TH mRNA and NPY1R binding are about 100% increased in the PVN of SHR regardless of nicotine exposure. This is in agreement with previous data that demonstrated the increased sensitivity of SHR to stress related to augmented NPY expression in brain . Moreover, Yu and Sharp  recently demonstrated the association between noradrenergic regulation of the PVN neurons and the sensitization to stress induced by nicotine administration, which is in line with the present results considering the SHR strain.
In conclusion, findings of the present study suggest that nicotine is able to modulate neurotransmitter systems especially in peripheral ganglia, while its central effects are preferentially encountered in the SHR, which may be linked to the elevation of blood pressure encountered in this strain. Whether these effects are direct or in response to alteration in blood pressure remains to be determined.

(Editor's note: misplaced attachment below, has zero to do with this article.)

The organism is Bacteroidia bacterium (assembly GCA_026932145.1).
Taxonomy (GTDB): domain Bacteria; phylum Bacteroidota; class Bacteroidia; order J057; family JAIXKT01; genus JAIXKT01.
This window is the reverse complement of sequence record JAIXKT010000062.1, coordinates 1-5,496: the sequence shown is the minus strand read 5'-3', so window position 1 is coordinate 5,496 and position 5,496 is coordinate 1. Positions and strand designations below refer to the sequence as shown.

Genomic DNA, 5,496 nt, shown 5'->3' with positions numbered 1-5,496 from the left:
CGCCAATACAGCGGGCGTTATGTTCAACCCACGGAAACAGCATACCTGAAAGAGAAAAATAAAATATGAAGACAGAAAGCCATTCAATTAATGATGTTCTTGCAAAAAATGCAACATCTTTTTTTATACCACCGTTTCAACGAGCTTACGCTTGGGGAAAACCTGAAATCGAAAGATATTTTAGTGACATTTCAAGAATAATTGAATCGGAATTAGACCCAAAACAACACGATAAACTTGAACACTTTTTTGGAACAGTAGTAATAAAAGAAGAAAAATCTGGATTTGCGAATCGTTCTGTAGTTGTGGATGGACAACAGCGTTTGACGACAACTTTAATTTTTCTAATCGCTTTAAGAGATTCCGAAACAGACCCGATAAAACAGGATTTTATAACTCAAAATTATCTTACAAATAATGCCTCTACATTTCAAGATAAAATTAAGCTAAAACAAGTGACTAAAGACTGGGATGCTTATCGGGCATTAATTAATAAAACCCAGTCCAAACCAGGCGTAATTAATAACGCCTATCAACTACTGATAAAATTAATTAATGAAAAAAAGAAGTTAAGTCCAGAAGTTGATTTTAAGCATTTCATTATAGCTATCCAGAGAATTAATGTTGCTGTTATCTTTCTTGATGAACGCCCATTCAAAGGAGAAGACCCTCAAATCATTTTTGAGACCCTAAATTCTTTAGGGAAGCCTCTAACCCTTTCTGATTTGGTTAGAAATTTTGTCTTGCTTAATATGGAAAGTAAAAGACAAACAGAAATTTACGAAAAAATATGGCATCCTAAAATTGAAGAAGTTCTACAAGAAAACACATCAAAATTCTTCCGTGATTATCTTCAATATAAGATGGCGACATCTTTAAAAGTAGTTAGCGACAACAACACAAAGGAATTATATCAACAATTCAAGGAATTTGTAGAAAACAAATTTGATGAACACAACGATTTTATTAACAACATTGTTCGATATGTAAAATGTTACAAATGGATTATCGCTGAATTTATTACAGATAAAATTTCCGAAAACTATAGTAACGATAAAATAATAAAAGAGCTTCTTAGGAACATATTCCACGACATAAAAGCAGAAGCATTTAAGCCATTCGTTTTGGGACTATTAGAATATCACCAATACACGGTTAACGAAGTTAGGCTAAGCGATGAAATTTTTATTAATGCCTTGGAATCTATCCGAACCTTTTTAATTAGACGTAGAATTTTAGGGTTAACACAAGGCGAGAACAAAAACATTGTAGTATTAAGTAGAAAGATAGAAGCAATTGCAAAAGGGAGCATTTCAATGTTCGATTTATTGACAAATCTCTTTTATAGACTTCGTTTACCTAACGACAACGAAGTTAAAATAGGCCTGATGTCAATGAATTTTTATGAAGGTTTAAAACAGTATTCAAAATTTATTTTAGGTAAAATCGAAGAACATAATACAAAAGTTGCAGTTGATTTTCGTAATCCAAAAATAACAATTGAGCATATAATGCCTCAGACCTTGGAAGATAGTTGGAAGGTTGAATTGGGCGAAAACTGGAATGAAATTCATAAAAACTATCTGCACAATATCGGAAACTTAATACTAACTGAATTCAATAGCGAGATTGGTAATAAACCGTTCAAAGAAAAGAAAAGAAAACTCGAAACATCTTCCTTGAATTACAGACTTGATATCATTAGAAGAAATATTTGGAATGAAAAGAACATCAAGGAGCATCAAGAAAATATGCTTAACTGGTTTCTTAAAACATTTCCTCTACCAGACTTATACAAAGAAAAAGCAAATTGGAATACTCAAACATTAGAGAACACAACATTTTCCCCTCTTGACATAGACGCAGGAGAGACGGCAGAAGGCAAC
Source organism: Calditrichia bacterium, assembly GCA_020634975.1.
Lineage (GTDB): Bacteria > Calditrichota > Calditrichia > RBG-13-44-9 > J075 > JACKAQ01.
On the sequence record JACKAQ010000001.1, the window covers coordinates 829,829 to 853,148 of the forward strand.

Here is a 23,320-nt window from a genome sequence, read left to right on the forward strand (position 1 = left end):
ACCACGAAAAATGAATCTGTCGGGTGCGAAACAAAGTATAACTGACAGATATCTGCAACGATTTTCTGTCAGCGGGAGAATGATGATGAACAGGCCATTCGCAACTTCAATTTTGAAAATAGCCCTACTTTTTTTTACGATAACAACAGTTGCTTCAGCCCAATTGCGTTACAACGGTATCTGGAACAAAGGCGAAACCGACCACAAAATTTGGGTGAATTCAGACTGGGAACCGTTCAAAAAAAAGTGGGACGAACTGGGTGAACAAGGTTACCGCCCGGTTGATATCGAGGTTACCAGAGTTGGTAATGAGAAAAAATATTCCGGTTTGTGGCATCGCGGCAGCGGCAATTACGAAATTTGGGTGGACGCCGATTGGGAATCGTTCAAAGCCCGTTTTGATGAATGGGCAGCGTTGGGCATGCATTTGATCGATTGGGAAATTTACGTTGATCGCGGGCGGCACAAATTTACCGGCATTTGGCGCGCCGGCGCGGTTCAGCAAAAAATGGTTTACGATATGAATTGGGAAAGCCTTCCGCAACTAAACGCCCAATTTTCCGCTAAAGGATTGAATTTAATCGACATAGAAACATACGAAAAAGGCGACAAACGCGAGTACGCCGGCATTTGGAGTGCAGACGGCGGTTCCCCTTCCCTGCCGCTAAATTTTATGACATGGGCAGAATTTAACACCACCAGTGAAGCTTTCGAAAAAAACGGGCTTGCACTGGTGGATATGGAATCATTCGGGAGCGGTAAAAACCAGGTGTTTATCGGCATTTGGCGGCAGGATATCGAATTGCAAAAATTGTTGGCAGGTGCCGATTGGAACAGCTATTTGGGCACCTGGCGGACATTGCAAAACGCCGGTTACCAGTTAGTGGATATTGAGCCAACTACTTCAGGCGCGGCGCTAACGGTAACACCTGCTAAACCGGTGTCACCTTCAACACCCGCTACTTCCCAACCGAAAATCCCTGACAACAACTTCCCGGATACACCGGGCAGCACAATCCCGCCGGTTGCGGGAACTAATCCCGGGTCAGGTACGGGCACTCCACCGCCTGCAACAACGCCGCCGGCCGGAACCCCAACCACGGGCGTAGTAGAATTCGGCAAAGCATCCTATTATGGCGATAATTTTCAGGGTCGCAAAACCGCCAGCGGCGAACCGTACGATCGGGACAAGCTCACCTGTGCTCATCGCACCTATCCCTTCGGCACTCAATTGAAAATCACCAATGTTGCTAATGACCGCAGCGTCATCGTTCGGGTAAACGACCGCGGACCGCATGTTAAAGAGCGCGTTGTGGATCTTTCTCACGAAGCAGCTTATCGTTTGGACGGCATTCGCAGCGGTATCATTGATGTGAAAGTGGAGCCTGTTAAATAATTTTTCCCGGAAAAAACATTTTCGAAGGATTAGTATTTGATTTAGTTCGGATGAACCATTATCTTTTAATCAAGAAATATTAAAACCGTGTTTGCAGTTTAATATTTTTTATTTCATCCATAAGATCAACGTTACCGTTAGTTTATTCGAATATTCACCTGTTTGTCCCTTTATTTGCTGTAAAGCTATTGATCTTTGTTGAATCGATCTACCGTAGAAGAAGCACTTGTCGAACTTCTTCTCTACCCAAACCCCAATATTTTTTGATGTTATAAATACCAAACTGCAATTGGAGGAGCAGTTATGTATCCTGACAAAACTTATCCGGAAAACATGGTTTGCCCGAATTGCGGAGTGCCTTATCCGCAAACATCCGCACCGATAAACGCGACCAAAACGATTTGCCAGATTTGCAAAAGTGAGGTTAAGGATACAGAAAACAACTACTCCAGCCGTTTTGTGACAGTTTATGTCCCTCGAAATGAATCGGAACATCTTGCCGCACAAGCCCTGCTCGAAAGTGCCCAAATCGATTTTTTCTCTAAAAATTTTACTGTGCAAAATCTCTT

This paper was supported by research grants from Fundacao de Amparo a Pesquisa do Estado de São Paulo and Conselho Nacional de Desenvolvimento Cientifico e Tecnologico.